The Gauteng Film Office (GFO), an initiative of the Department of Finance and Economic Affairs, has just returned from a mission to Sao Paulo and Rio de Janeiro in Brazil. As part of the Provincial Trade and Investment delegation led by M.E.C Jabu Moloketi, the GFO represents the first South African film commission to ever make contact with the Brazilian Film and Television industry. In Brazil the GFO successfully initiated new opportunities and strategic partnerships for the Gauteng, and in turn the South African, film and television industry.
With their mandate being to promote Gauteng as a premier and ideal film location, the Brazil mission fell in line with one of the GFO's main aims - to find strategic partners on a global scale. The GFO met with, and was well received by, renowned exhibitors, producers, distributors, directors and festival co-ordinators. "This initiative into South America forms part of the Trade and Investment South to South strategy for the provincial government. Our participation in the delegation is a significant move in that the local film industry is being recognized by government as a focused growth sector," states CEO Themba Sibeko.
The highlight of the trip was the GFO's meeting with Ilda Santiago, Director of Rio do Brazil, the largest film festival in South America, which is held in Rio de Janeiro in September every year. A proposal is being tabled by the Festival that will focus on South Africa as part of celebration of 10 years of democracy, the GFO (in partnership with Rio do Brazil) will hold an exhibition at the September 2004 festival in Rio "to showcase 10 years of independent South African cinema".
The exhibition will encompass a cross-section of films, exploring the diversity and creativity which has been the spirit of South African cinema since '94. The GFO will also lobby for strategic South African film & TVpartnerships in forming the delegation. Simultaneously, a Trade and Investment Forum is due to be held between the South African delegation (which will consist of filmmakers, producers, directors and the like) and their Brazilian counterparts.
The GFO will also be facilitating a documentary on Brazil in September this year, to be shot in Durban, Kwazulu Natal, by a Brazilian director, and facilitated in Gauteng. "Many people ask why we chose Brazil," says CEO Themba Sibeko, "And the answer is that countries like Brazil often get overlooked, while they actually have huge untapped markets that need to be explored. Brazil also has the largest population - approximately 90 Million - of African descendents outside of the African continent."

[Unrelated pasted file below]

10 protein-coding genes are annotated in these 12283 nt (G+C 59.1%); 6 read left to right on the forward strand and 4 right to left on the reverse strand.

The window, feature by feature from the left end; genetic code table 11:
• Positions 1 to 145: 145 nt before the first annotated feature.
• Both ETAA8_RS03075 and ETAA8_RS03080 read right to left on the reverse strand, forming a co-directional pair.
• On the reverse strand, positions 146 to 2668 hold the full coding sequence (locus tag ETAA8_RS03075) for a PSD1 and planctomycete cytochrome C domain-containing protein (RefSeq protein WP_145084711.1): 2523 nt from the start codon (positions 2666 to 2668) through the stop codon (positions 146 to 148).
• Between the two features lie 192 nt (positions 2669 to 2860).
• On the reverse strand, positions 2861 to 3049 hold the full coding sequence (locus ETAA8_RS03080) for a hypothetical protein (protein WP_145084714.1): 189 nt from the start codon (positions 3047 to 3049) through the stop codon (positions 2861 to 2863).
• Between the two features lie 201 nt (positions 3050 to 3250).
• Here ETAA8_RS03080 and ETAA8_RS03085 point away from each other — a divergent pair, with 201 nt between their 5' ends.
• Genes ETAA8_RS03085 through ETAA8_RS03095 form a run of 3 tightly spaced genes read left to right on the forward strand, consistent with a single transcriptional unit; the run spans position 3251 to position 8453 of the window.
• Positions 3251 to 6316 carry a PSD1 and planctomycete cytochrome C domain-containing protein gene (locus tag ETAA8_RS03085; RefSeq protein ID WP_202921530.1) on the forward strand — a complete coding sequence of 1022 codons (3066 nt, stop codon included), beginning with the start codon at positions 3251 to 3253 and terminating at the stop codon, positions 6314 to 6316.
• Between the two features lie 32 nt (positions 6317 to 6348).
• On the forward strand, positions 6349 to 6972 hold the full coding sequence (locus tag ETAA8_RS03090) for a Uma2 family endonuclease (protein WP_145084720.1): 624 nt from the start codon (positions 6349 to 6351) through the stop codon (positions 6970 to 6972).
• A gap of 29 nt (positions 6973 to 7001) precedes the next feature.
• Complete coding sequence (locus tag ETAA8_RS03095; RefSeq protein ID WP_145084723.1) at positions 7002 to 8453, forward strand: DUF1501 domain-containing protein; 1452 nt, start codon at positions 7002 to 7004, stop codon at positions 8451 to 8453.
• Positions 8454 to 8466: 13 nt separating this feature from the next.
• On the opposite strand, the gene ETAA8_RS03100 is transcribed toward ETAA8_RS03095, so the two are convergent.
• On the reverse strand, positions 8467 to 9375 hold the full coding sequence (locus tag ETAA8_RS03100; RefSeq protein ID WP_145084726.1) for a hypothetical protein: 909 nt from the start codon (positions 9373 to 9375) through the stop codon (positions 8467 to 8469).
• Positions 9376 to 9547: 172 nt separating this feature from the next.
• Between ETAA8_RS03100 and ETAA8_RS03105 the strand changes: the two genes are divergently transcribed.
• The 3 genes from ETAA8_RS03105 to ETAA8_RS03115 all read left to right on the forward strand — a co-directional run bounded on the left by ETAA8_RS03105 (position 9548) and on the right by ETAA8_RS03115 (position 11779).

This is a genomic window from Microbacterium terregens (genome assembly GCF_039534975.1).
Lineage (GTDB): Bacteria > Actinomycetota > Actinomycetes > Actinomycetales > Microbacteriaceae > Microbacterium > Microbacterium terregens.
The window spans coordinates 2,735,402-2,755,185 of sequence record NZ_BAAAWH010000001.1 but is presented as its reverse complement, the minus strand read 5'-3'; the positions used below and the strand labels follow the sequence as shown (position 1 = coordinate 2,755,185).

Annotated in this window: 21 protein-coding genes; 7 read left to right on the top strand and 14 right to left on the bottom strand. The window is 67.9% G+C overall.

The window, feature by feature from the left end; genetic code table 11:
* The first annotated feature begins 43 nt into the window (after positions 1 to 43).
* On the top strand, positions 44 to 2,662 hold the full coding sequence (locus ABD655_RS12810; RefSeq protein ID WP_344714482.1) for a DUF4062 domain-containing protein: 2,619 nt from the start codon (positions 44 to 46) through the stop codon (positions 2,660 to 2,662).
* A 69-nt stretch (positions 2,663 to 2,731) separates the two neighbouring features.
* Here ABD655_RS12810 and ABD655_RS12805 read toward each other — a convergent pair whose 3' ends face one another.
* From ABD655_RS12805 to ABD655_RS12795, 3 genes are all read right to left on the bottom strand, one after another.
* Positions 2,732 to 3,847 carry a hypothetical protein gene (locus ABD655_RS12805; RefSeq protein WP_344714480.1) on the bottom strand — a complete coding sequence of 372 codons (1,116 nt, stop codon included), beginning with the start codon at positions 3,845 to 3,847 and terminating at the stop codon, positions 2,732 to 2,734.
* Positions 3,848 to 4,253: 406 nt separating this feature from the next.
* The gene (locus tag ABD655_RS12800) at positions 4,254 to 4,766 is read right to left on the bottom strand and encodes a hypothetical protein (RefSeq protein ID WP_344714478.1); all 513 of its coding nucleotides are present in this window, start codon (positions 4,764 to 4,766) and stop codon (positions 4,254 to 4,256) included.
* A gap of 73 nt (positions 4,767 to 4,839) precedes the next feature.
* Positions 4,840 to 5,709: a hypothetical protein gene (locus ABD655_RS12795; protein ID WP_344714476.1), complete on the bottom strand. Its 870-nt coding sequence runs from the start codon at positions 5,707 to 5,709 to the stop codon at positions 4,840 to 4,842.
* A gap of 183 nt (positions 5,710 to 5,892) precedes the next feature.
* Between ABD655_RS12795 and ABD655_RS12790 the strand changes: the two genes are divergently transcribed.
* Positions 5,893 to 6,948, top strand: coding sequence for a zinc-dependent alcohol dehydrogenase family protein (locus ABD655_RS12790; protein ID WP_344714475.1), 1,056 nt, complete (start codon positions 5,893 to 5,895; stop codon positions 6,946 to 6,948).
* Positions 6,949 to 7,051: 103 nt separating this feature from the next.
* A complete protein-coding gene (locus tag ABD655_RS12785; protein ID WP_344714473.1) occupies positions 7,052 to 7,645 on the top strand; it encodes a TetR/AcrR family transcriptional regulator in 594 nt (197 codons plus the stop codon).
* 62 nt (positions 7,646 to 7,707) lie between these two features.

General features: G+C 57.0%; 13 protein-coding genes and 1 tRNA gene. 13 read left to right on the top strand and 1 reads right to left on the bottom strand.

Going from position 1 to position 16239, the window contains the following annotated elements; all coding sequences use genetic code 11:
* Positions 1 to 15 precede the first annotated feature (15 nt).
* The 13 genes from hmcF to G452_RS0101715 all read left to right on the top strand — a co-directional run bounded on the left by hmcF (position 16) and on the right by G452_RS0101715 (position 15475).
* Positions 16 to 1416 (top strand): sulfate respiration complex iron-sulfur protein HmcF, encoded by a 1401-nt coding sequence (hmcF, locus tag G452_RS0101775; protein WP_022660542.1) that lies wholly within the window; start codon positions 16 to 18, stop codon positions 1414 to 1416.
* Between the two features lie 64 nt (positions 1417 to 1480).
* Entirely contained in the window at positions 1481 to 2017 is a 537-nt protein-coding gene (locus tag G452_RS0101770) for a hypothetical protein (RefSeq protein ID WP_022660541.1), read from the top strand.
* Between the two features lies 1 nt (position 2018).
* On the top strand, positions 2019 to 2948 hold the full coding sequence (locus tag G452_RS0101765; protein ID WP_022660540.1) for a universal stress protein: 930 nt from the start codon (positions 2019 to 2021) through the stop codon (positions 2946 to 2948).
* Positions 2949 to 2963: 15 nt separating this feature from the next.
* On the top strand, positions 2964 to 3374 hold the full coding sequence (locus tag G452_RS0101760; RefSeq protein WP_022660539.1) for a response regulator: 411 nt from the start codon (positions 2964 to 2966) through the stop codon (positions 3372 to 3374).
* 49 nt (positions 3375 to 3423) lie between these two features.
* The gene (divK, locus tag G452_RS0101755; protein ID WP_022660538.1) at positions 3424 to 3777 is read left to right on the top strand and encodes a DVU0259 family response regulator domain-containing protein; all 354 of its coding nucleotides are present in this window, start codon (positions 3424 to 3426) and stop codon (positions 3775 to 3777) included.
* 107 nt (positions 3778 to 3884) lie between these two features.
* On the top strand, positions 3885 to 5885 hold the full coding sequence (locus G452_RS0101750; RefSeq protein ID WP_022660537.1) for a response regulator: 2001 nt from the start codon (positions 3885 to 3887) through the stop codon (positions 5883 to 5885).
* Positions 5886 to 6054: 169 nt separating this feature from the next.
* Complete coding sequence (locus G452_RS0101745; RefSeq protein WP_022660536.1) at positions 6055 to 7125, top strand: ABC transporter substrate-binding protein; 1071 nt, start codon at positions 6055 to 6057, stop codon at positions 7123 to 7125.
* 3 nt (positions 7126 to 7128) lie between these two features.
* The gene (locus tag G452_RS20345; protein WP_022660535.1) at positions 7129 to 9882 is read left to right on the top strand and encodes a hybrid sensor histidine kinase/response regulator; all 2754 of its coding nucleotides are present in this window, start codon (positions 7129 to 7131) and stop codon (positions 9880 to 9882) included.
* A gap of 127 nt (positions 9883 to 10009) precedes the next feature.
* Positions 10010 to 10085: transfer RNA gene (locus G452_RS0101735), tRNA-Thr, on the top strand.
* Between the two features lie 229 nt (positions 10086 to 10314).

The GFO also focuses on developing networks on the African continent. Operations Manager Tonny Sauls attended the Zanzibar Film Festival in June 2003, which was a two-week festival, launched by the Dhow countries in celebration of the music, culture and film of Africa. Meetings were held with a variety of African-based Cultural organisations about forging ties, with the GFO stipulating that by connecting with neighbouring countries as well as those across the continent, it would build capacity for a Pan African Network of Cinema practitioners who want to link with South African filmmakers.
The current success of the GFO in finding strategic partners overseas and in positioning themselves as the gateway to the South African film community has not affected their dedication to the local industry. They are in the process of developing an online permit system "to minimise red tape", which will be launched soon. The GFO are also finalising negotiations with the Johannesburg Metro Police about the creation of a dedicated Special Film Unit. "It will put us on a par with places like Los Angeles and New York," says Sibeko, "and help us to address concerns about support services from the metros such as safety and security."
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